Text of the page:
You Are Supposed to Think Like the Mob with Michael Covel on Trend Following Radio.
Responsible for brokering some of the biggest mergers and acquisitions in finance, Chris Varelas was listed among the top 100 dealmakers by the New York Times and was named top technology rainmaker by DealMakers Monthly magazine. After working as Citi’s head of technology, media, and telecommunications during the first dot-com boom and then leading the company’s national investment bank and regional offices, Varelas left Citi in 2008 to cofound Riverwood Capital, a premier private equity firm in Silicon Valley.
Chris brings a provocative and entertaining voyage into the turbulent heart of modern money that sheds new light on the rise of our threatening and complicated financial system, how money became our adversary, and why finding a new course is crucial to a healthy society.
In the not too distant past, money was simple. You might have had a bank account and a mortgage, perhaps some basic investments. Wall Street didn’t have a reputation for greed and recklessness. That all started to change in the eighties, as our financial systems became increasingly complex, moving beyond the understanding of the general public while impacting our lives in innumerable ways. The financial world began to feel like an enigma—a rogue force working against us, seemingly controlled by no one.
From an industry veteran who’s had firsthand involvement in the events that shaped modern money, How Money Became Dangerous journeys from the crime-ridden LA jewelry district to the cutthroat Salomon Brothers trading floor, from the high-stakes world of investment banking to the center of the technology boom, capturing the key deals, developments, and players that made the financial world what it is today. The book illuminates the dark, hidden forces of Wall Street and how it has dehumanized and left behind everyday Americans. A fresh and enlightening take on how we reached this point, How Money Became Dangerous also makes the case for why Wall Street needs to be saved, if only to save ourselves.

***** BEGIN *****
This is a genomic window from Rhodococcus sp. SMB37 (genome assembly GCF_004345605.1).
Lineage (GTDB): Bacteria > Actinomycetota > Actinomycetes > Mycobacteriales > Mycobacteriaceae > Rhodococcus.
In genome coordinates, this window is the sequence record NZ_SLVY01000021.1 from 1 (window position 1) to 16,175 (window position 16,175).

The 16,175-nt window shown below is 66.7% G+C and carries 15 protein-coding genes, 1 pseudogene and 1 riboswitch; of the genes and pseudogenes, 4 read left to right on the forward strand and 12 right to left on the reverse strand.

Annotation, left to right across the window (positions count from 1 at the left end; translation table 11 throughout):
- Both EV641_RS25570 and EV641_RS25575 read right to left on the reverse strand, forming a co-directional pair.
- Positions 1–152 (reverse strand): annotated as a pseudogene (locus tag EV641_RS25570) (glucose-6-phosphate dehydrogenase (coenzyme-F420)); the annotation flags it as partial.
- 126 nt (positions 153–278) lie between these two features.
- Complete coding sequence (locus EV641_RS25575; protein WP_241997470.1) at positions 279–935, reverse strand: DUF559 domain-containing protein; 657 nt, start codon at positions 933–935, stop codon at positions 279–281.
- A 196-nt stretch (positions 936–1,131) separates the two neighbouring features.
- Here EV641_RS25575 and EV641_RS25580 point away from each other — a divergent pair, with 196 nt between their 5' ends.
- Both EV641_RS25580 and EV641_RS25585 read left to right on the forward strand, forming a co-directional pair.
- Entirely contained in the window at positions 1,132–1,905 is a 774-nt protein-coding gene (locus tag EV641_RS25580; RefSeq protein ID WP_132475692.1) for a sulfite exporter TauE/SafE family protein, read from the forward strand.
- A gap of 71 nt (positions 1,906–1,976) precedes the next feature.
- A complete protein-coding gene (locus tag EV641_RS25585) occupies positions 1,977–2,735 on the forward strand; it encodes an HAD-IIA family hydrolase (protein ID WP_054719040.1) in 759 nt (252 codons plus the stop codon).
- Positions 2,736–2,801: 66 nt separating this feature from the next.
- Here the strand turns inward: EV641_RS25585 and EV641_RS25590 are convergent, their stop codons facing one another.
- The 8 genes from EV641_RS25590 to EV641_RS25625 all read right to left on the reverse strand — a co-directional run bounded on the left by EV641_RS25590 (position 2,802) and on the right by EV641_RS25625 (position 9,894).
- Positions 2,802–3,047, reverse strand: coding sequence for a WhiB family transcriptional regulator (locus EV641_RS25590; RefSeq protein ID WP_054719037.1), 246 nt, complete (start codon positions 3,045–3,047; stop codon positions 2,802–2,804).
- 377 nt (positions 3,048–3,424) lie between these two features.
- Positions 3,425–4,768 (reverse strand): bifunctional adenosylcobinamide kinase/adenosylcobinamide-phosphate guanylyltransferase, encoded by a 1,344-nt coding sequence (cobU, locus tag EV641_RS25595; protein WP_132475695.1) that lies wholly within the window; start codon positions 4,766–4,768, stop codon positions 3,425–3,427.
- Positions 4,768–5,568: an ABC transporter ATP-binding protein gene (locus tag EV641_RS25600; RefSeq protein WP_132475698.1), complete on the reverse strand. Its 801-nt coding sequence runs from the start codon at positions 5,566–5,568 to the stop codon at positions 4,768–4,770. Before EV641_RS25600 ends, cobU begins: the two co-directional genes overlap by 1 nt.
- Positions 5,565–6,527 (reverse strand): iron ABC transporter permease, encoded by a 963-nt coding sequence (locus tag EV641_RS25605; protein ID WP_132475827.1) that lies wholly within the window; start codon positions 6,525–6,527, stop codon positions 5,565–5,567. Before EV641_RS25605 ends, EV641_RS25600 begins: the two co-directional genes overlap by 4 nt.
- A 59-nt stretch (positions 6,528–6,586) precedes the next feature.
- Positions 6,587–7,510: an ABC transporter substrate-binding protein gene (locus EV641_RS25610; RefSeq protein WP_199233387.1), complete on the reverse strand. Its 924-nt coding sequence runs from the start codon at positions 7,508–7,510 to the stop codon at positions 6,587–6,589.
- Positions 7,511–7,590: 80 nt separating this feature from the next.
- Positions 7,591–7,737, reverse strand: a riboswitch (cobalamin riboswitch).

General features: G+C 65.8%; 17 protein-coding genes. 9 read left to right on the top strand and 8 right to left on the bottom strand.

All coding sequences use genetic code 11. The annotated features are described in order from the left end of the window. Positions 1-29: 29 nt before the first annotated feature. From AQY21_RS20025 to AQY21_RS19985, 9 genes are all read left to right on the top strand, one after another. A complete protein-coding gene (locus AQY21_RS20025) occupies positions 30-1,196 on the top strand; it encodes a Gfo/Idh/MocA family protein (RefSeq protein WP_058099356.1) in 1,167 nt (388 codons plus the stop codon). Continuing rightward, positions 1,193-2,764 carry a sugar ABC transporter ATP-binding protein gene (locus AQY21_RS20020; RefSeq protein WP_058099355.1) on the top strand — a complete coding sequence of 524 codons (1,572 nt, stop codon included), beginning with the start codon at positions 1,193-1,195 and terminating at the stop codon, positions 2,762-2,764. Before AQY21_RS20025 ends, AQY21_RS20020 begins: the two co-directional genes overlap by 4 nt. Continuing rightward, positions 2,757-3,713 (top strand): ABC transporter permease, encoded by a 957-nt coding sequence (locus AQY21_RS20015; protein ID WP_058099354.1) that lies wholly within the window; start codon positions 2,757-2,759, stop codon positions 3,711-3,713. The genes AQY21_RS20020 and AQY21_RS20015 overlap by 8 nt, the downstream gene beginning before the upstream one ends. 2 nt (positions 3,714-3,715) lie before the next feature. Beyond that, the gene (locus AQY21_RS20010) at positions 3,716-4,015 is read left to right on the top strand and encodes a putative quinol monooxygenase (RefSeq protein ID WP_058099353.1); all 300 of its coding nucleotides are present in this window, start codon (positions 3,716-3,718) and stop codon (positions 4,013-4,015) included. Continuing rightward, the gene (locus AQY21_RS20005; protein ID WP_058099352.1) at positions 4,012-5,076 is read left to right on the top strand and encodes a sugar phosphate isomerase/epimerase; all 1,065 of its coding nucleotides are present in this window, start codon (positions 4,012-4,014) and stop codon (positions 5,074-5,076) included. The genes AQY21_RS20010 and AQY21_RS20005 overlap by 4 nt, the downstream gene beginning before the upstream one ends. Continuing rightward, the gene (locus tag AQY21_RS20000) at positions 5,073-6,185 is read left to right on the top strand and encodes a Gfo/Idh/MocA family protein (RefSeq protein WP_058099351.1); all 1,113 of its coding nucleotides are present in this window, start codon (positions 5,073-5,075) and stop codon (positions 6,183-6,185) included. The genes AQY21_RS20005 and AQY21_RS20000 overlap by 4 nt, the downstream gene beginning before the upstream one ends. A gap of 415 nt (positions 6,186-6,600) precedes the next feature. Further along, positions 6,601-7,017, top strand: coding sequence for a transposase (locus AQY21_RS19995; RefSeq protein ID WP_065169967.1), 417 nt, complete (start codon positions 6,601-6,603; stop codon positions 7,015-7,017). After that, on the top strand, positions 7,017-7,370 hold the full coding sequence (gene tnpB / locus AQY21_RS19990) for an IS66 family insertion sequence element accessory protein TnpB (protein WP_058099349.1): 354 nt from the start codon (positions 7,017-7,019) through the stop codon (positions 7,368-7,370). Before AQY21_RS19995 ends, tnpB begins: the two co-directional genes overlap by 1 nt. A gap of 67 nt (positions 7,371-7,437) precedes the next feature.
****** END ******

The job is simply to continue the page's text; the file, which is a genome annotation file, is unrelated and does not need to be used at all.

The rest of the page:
Tell Me Something I Don't Know? Well, Scott Galloway, Brian Christian, Matthew Walker and Jeffrey Tucker do just that on this post holiday mega episode.
This is a new conversation with Paul Gulino and Michael. Think of it as Part II. Here is part I.
Paul Gulino believes in Hitchcock’s adage that “films are made on paper.” Although students may obsess about a film’s look, all of the visual elements, he says, function to enhance the story. And that, ultimately, comes from the mind of the screenwriter.
In spite of the fact that there seems to be a screenwriter behind every corner (in California, at least), screenwriting is something of a lost art, Gulino maintains, having seen hundreds of flat screenplays as a story analyst for Showtime Entertainment.
Honing his own skills through writing for the theater and practicing the craft as taught by Frank Daniel and Milos Forman, Gulino secured an agent with William Morris on the basis of his thesis script. With that “real world” confirmation in hand, Gulino went on to write and see produced features, plays and comedy sketches.
Screenwriting, he says, isn’t a craft you can learn from a book. “The best way is to learn from someone who knows the craft, so you can see how theories can be applied to your own work.” There must be something to that.
The Act of Thinking Can Feel Nice with Michael Covel on Trend Following Radio.